Thompson also adds that there is still time to
re-nest if the pair is so inclined, but one imagines that nesting and
breeding may be awfully hard to do with an uninvited third party that’s
constantly tagging along.
“They’re definitely trying to figure out who’s the boss here,” says Thompson.
This lone sighting is just one of the stories
that biotechs uncover and outline on a daily basis. By heading to the
closure sites and watching the behavior, not only can they pinpoint
when a closure should be expanded or even closed, but they also create
a database of information that can be instrumental in the years to
“All of the data that we collect this year is
extremely helpful,” says Thompson. “It helps us determine where we put
the closures next year, and it allows us to cross-reference the
historical data with what we’re seeing real time.”
And after seven seasons with the Hatteras
District, Thompson attests that the activity and habits of the nesting
birds changes every year. Weather, flooding, environmental conditions,
and unexpected events, such as the unusual re-pairing of the
oystercatchers, all play a role in where the birds nest, the success of
the chicks, and the length and placement of the closures.
A slightly submerged metal cage in the barely
inland region portion of Cape Point serves as a current reminder of the
effects that unusual weather can have. Per federal regulations, when
there is a “full clutch” of plover chicks -- which includes the
sighting of four chicks and the supervision of one adult -- the NPS
puts a sturdy but versatile cage over the nesting area so that the
plovers can easily go in and out, but the potential predators can’t
reach the newly hatched birds.
This cage was installed after such a sighting,
but by June 6 – when the area was under 18 inches of water after two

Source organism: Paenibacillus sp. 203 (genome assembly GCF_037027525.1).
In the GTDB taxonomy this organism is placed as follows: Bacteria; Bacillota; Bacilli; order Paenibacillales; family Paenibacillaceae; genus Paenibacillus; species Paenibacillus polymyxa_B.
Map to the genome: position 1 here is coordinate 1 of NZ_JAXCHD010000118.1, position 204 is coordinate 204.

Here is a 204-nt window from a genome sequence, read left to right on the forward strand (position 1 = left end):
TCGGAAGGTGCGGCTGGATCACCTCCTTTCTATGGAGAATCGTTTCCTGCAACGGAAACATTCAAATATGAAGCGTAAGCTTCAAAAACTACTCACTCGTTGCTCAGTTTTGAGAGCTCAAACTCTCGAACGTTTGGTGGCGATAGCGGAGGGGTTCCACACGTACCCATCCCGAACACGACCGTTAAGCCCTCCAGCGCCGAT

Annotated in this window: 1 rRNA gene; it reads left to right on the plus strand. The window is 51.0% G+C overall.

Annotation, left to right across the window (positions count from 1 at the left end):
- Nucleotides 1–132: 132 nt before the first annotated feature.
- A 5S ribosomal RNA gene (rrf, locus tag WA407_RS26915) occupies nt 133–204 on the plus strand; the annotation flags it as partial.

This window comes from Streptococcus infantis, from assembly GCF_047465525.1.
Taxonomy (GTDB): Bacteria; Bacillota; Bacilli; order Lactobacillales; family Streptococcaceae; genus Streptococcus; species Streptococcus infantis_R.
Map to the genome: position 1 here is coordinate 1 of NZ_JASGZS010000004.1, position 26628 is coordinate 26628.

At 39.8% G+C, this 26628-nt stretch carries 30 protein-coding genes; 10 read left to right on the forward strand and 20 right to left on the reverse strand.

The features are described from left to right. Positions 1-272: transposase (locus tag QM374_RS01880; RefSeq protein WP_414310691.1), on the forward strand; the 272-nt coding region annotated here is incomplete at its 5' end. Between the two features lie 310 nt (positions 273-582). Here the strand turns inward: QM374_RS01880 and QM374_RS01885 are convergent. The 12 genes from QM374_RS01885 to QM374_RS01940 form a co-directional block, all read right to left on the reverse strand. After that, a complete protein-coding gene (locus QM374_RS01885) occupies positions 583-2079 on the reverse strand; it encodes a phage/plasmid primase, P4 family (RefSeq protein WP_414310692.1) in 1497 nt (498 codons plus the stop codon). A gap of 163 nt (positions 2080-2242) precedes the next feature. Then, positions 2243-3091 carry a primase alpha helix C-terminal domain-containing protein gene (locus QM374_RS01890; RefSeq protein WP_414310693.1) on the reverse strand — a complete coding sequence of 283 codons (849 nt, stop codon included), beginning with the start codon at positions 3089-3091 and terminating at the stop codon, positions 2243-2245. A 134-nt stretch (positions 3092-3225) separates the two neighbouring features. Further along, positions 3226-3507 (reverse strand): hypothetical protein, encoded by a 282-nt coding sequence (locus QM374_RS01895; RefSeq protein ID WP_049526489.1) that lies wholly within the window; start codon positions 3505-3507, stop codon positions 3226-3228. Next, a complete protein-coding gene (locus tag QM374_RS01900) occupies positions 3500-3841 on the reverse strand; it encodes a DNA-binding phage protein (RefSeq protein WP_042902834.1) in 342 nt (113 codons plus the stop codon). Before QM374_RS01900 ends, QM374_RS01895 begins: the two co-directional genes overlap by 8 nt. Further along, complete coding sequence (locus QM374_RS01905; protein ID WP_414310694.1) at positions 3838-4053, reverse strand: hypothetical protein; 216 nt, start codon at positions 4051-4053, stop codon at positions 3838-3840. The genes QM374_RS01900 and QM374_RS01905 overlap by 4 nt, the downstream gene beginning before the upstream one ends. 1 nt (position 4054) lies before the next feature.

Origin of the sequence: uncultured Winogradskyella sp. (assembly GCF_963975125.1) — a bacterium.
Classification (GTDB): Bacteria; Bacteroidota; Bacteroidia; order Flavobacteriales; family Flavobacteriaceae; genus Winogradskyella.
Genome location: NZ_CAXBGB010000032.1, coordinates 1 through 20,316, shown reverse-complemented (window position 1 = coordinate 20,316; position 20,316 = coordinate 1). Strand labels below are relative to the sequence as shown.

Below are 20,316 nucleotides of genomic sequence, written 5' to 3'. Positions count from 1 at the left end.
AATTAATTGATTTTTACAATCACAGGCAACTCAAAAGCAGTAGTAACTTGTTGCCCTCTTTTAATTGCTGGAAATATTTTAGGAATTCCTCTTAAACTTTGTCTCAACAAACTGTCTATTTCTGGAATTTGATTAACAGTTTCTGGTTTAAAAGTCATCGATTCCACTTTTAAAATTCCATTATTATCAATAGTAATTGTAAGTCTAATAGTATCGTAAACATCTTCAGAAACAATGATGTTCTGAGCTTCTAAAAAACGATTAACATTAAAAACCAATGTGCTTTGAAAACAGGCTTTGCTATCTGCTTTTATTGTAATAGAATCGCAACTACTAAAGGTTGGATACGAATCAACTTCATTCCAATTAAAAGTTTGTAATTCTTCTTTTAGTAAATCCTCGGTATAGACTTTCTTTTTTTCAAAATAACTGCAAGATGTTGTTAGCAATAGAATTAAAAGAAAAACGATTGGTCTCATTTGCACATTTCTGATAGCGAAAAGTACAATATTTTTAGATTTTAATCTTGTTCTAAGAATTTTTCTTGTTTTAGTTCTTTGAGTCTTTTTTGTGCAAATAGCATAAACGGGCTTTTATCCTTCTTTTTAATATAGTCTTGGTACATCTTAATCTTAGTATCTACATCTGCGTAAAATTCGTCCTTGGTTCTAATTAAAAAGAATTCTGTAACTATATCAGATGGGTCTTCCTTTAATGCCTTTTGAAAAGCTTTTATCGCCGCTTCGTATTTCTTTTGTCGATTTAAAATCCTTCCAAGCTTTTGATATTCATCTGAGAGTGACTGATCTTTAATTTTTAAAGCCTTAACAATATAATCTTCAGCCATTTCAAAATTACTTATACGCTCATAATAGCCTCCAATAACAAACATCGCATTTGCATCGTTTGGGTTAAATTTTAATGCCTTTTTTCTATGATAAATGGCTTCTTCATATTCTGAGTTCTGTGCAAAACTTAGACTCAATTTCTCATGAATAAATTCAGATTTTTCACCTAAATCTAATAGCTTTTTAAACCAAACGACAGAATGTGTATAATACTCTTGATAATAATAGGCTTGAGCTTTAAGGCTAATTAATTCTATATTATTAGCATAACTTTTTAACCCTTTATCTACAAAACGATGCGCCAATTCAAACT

coastal storms – the nest was clearly abandoned and the cage was no
The piping plover activity is not diminished in
the region, however. And a view from the telescope reveals that there’s
still at least one plover in the area on this particular afternoon that
has no trouble preening and hanging out with the local tern crowd.
And while it may seem on the surface that all a
biotech has to do is sit back and find a good vantage point of the
local colonies or nests, it’s a much more involved process than just
admiring the view.
Thompson’s team of biotechs traditionally have a
bachelor's degree in biology, and if they’re new to the area, they go
through an in-depth crash course on the different species that frequent
the region, as well as the environment itself. From there, they head
out to conduct surveys with an established supervisor to make sure they
are on the right track, and adhere to a delicate balance of finding a
vantage point that has a good perspective of the nests, while keeping a
The biotechs do two “walk-throughs” of a nesting
area per year, so they can accurately identify the number of nests,
birds, and chicks, but otherwise, they do their very best to stay in
the background and not interrupt the activity
“We also try to double up our tasks so we’re not in the closure all the
time,” says Thompson. “So, for example, we’ll combine turtle patrol and
“Only when we see breeding activity do we
approach to do a GPS of the scrape, [or potential nesting site] to
ensure that we’re in compliance with the buffers. Otherwise, we keep as
much distance as possible.”
Proving the point, Thompson steps into the
closure a little further and sets up the telescope to keep an eye on